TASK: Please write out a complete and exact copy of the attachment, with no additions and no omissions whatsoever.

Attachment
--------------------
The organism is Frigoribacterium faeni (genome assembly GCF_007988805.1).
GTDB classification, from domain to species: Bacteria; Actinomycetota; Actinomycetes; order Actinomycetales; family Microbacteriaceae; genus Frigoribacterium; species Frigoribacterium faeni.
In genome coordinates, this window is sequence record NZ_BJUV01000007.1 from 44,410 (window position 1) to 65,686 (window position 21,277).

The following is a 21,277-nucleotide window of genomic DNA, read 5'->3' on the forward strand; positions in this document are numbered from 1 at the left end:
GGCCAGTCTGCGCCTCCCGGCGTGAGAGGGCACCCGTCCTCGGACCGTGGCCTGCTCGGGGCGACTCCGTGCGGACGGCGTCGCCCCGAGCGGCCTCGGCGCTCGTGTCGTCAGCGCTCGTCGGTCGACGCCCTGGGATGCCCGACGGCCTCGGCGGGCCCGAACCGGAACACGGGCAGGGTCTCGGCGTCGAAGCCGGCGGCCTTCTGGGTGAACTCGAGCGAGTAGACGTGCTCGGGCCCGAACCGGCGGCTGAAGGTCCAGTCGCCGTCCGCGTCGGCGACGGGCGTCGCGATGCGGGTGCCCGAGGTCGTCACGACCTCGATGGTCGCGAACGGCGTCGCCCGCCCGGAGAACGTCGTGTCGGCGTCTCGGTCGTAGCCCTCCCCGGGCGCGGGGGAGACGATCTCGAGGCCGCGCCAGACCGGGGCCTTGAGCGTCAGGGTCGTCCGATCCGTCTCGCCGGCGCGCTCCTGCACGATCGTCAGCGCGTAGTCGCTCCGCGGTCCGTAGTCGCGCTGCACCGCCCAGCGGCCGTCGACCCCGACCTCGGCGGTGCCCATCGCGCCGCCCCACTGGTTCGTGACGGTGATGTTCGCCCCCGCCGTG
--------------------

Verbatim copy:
The organism is Frigoribacterium faeni (genome assembly GCF_007988805.1).
GTDB classification, from domain to species: Bacteria; Actinomycetota; Actinomycetes; order Actinomycetales; family Microbacteriaceae; genus Frigoribacterium; species Frigoribacterium faeni.
In genome coordinates, this window is sequence record NZ_BJUV01000007.1 from 44,410 (window position 1) to 65,686 (window position 21,277).

The following is a 21,277-nucleotide window of genomic DNA, read 5'->3' on the forward strand; positions in this document are numbered from 1 at the left end:
GGCCAGTCTGCGCCTCCCGGCGTGAGAGGGCACCCGTCCTCGGACCGTGGCCTGCTCGGGGCGACTCCGTGCGGACGGCGTCGCCCCGAGCGGCCTCGGCGCTCGTGTCGTCAGCGCTCGTCGGTCGACGCCCTGGGATGCCCGACGGCCTCGGCGGGCCCGAACCGGAACACGGGCAGGGTCTCGGCGTCGAAGCCGGCGGCCTTCTGGGTGAACTCGAGCGAGTAGACGTGCTCGGGCCCGAACCGGCGGCTGAAGGTCCAGTCGCCGTCCGCGTCGGCGACGGGCGTCGCGATGCGGGTGCCCGAGGTCGTCACGACCTCGATGGTCGCGAACGGCGTCGCCCGCCCGGAGAACGTCGTGTCGGCGTCTCGGTCGTAGCCCTCCCCGGGCGCGGGGGAGACGATCTCGAGGCCGCGCCAGACCGGGGCCTTGAGCGTCAGGGTCGTCCGATCCGTCTCGCCGGCGCGCTCCTGCACGATCGTCAGCGCGTAGTCGCTCCGCGGTCCGTAGTCGCGCTGCACCGCCCAGCGGCCGTCGACCCCGACCTCGGCGGTGCCCATCGCGCCGCCCCACTGGTTCGTGACGGTGATGTTCGCCCCCGCCGTG